What did Murphy Talk about? 

As I mentioned earlier, the public schedule notices are not exactly deep and detailed.  I tried to take exactly what it said in the release as the “issue”. This wasn’t always easy so I tried to cross- check the uncertain ones with news reports.  Even so about 20% of the releases were coded as being about a “general” issue meaning it wasn’t totally clear what he was going to be talking about.  Beyond that however, the results show that Governor Murphy talked about a lot of different issues.   

Over 30 different issues were mentioned in the 86 events contained in the study.  Many issues (law enforcement, health care, opioids and taxes for example) were only mentioned once.   

The most common issues were education, the environment and transportation, each were mentioned 6 times (7%).  Next were gun control, economy/jobs and events related to storms and bad weather.  Each of these issues were mentioned 5 times or about 6%.  

So overall, the public schedule reflects a broad range of topics without a truly dominant focus.  

To Press or not to Press? 

The last thing I looked at was whether or not the events were open to the press (the press can come and watch) and whether or not they listed a press availability (the press can ask questions, after the come and watch).   

Overall, the vast majority of events claimed to be “open” to the press.  Only about 10% were specifically described as “closed press.”  That means that 90% of the public events had some sort of opportunity for the press to attend.   

However, the Governor is far less likely to allow the press to actually ask him questions or interact with him in any substantive way.  To see this, we can look at how often an “availability” was listed on the public schedules.  Only 19.8% of all of the events specifically mentioned that the Governor would be available to speak to the press. Add to that about 12% of the events that took place at or with one specific media outlet (think “Ask the Governor,” segments and it means that only about 1 of every 3 events on the public schedule clearly allowed for some interaction with the media.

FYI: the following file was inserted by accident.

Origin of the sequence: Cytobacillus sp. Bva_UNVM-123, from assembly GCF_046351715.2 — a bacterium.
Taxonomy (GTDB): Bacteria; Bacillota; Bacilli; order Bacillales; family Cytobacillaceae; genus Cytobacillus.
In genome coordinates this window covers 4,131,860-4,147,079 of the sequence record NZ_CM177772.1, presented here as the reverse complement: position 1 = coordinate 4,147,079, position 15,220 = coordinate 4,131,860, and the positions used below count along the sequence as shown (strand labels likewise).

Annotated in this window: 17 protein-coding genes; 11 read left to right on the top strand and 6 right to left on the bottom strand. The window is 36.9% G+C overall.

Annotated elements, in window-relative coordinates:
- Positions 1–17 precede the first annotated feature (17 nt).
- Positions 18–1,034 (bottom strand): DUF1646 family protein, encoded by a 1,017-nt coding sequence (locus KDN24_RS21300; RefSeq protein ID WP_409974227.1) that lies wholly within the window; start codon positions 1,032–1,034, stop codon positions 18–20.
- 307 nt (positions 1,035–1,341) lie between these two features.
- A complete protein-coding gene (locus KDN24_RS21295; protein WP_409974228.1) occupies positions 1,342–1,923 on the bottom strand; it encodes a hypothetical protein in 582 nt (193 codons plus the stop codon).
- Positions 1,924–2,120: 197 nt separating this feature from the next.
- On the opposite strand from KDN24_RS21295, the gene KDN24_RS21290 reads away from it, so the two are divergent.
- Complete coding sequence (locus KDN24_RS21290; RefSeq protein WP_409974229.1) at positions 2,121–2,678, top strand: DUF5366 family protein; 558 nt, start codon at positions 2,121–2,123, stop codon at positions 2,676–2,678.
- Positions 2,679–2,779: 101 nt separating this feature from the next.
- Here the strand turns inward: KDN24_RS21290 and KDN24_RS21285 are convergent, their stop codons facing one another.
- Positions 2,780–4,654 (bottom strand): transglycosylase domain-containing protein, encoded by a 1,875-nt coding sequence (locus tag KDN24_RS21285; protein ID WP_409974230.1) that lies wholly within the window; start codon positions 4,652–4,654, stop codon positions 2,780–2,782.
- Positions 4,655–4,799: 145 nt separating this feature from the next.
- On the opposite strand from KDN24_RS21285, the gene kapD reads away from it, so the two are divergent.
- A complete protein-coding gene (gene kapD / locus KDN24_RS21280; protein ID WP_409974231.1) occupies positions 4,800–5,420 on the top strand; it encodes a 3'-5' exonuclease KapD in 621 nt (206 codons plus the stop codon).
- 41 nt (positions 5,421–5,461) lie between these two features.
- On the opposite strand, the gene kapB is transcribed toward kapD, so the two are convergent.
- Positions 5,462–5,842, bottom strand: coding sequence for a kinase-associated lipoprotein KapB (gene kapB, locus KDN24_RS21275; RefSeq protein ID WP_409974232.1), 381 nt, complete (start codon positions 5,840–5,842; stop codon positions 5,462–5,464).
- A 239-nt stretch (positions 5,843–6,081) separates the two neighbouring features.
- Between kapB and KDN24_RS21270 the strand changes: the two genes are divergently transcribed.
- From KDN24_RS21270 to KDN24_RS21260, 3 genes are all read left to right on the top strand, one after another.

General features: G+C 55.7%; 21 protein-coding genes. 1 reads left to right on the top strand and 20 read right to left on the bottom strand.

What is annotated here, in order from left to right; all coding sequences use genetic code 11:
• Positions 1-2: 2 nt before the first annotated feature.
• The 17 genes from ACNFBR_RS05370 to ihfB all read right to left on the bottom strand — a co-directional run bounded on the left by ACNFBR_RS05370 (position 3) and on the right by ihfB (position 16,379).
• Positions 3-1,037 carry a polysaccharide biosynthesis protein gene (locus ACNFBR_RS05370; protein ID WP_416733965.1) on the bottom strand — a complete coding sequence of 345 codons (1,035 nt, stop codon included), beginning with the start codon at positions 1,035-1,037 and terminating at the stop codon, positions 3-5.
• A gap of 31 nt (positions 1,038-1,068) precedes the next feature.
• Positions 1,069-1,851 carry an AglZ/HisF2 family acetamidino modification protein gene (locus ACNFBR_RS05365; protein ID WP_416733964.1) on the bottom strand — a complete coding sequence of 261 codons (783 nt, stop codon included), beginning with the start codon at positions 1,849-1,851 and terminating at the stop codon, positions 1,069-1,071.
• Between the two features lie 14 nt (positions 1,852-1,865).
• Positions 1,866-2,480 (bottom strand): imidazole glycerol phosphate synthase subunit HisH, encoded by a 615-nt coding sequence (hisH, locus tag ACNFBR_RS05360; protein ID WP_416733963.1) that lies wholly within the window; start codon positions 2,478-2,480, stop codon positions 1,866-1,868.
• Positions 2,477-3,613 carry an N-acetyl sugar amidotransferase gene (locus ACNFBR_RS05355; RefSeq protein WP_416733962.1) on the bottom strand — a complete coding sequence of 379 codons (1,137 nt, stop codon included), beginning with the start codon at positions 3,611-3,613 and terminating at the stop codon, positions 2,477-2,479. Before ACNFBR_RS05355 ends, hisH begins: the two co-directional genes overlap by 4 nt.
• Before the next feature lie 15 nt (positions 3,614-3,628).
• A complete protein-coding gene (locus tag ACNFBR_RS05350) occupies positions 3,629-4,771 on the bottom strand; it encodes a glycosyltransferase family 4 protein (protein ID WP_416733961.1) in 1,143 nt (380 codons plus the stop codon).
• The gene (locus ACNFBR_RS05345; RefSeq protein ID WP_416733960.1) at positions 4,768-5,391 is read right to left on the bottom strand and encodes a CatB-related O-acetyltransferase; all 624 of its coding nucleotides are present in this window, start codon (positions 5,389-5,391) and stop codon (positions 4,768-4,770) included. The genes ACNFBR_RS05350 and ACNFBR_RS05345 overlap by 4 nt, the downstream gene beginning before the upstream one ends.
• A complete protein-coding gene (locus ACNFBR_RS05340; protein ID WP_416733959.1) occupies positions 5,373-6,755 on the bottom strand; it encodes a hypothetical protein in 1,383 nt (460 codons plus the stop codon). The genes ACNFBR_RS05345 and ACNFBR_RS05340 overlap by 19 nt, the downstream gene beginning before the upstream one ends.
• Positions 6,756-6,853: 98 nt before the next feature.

Somewhat surprisingly, 44.2% of the events specifically said that there was “no availability.” The remaining 24% of the event listings were silent on whether or not an availability would happen. It is possible the press was able to ask some questions during these events, as they moved in around the Governor before he left.  However, it seems more likely that (at best) the press might shout questions from the back of the room or on his way to the car.  

So… what does the Governor’s public schedule say about the Governor 

A recent Monmouth University poll about the Governor showed two things.  First, the Governor is more popular than his two predecessors at this junction and second he is less well known and understood by the public than either Christie or Corzine.  In a nutshell, we think he is a decent guy, who might be on our side but we really don’t know what he stands for or is going to do.   

The results of this analysis suggests that how Murphy has been spending his public schedule actually contributes to this perception.  He has not spent a great deal of time talking about the tough issues like taxes and pensions, which if he did, might lead more people to dislike him.  Instead, he has focused on the safer issues like education and environment.   

The results also show that perhaps a reason he remains unknown is that he is spending a fair amount of his time out of state or without a public schedule. In addition, when he does in-state events he seems much more comfortable keeping the press at a bit of a distance.  Both of these findings help explain why Murphy remains somewhat unknown to the people of New Jersey.   

Ok so now you are ready for the onslaught on 100-day stories to come.  Should be fun.   

Matt Hale is am Associate Professor of Political Science at Seton Hall University.